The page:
Battle of the bourses heats up

Deutsche Boerse and NYSE Euronext
said on Wednesday they are in
“advanced discussions” to merge.
© AFP/DPA Marius Becker

AFP/Activist Post

NEW YORK (AFP) – The battle for supremacy among stock exchange operators heated up in a salvo of announcements: a merger between London and Toronto, and advanced talks by NYSE Euronext and Deutsche Boerse.

Within hours, the global landscape of exchanges shifted.

The London Stock Exchange and its new Canadian partner TMX Group, which operates the Toronto exchange, unveiled a deal to create one of the world’s biggest trading platforms, which will dominate the raw materials and energy sectors.

Financial markets then heard from the transatlantic NYSE Euronext and Deutsche Boerse, which manages the Frankfurt exchange, that they were in “advanced discussions” on a merger.

That would create the world’s largest securities exchange, with particular strength in derivatives markets.

NYSE Euronext’s equities markets, which include the New York, Paris, Brussels and Amsterdam stock exchanges, already represent one third of world equities trading, the most liquidity of any global exchange group.

“Exchange mergers always make sense from a revenue and expense synergy standpoint and also from a strategic-positioning standpoint,” said Michael Wong, a Morningstar analyst.

A merger between NYSE Euronext and Deutsche Boerse would create “probably the most prestigious venue in the world,” he added.

“Strategically, this deal makes a lot of sense,” Chris Allen, analyst at Evercore Partners, said in a note to clients.

The tie-up “broadens the futures platform, diversifies the companies, and lessens the need” for NYSE Euronext to build up clearing business in Europe, he said.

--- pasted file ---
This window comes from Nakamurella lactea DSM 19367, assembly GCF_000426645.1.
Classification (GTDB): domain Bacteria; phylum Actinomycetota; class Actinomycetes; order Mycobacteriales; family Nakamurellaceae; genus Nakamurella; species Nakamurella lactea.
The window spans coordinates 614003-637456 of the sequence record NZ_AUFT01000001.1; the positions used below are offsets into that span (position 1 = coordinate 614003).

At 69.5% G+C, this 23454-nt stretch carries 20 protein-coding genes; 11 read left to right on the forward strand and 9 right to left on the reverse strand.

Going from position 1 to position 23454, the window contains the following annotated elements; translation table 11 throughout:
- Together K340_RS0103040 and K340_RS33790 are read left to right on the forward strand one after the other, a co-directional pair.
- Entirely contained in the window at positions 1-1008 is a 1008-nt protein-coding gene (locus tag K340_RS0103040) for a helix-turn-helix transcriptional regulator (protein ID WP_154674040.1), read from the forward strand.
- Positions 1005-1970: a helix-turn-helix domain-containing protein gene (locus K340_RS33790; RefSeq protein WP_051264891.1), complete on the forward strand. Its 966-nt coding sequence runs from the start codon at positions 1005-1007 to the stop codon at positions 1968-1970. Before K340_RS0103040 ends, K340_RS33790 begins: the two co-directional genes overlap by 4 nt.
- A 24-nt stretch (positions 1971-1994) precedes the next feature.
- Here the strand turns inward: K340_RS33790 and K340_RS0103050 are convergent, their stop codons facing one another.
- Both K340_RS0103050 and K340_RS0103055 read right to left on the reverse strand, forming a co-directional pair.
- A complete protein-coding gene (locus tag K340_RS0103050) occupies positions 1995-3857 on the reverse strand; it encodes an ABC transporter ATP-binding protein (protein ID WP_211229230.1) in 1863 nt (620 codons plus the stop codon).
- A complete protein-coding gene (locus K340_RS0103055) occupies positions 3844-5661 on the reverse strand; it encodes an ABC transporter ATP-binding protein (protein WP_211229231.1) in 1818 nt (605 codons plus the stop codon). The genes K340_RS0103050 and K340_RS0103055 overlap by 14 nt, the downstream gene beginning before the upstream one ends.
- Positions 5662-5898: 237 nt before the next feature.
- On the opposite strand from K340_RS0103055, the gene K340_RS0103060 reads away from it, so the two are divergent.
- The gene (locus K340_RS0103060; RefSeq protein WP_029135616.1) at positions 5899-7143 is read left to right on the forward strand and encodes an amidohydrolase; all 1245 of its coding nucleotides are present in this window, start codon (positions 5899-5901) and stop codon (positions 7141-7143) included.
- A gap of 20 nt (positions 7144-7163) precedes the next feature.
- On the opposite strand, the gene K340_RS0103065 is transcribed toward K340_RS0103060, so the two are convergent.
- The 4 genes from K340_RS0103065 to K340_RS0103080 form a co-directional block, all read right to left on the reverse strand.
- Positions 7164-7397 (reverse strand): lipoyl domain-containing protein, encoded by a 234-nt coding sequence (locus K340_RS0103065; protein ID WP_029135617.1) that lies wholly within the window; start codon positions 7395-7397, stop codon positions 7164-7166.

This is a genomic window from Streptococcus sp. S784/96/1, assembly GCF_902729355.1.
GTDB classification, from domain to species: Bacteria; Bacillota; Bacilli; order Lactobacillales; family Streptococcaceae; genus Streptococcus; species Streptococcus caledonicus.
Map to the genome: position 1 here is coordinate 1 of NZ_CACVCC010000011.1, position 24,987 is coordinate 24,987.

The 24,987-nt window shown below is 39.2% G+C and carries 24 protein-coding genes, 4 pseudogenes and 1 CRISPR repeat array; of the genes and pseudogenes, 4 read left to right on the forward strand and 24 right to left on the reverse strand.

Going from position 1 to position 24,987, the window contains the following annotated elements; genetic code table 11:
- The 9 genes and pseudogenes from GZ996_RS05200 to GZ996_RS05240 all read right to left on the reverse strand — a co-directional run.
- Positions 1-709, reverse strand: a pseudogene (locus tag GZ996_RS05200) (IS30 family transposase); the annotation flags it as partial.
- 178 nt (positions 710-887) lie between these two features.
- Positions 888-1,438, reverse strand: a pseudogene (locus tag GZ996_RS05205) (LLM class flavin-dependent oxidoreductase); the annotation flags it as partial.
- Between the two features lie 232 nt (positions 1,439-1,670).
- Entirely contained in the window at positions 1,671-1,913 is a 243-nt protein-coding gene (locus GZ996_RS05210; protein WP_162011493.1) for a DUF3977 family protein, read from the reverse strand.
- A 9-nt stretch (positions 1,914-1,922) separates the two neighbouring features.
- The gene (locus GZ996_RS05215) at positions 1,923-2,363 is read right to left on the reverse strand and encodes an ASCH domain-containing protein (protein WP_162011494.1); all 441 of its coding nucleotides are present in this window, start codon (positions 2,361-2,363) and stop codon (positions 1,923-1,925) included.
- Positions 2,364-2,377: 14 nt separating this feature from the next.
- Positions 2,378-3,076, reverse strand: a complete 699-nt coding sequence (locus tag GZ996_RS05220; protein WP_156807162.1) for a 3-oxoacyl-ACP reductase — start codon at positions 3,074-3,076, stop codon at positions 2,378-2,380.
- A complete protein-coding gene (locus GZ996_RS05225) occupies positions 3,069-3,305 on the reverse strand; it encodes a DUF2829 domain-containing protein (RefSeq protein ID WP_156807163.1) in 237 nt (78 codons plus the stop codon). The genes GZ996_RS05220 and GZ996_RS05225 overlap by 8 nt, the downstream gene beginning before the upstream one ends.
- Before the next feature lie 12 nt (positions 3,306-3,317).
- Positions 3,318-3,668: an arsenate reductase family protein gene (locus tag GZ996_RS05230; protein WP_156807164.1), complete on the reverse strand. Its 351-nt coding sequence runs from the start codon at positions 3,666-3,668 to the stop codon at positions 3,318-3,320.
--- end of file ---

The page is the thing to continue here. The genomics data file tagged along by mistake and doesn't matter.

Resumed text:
Spurring the consolidation in the industry is the growing competition for new company listings, and the appearance of new rivals.

“The reality is that the NYSE loses market share every day,” said Gregory Volokhin, of Meeschaert Capital Markets.

In the United States, the BATS Exchange trading platform, founded in 2005, claims a 10 percent market share in equity trading.

 In the European Union, the phenomenon has been encouraged by an EU directive aimed at opening up competition. The alternative bourse Chi-X Europe became the second-largest equity exchange in Europe in 2010, after London’s LSE.

“Nimbler competitors such as BATS and Chi-X have eroded market share and Chi-X in particular has global aspirations,” said Simon Denham, head of Capital Spreads.

But the creation of behemoths could face challenges.

“The largest outside risk in our minds is whether the European regulators would grant approval of a deal that combines the two main European futures exchanges — Liffe and Eurex,” Allen said.

“This could be seen as creating a de facto monopoly within European futures, but this is a similar landscape to one we have within the US.”

Some analysts already have sounded alarms, such as Jon Ogg at 24/7 Wall, who warned consolidation could result in “too few players that are too powerful.”

Volokhin wondered how these new mega exchanges would be regulated and by whom.

“Is that going to increase security and transparency? It fails to simplify the task at both the regulatory and the technology levels,” he said.

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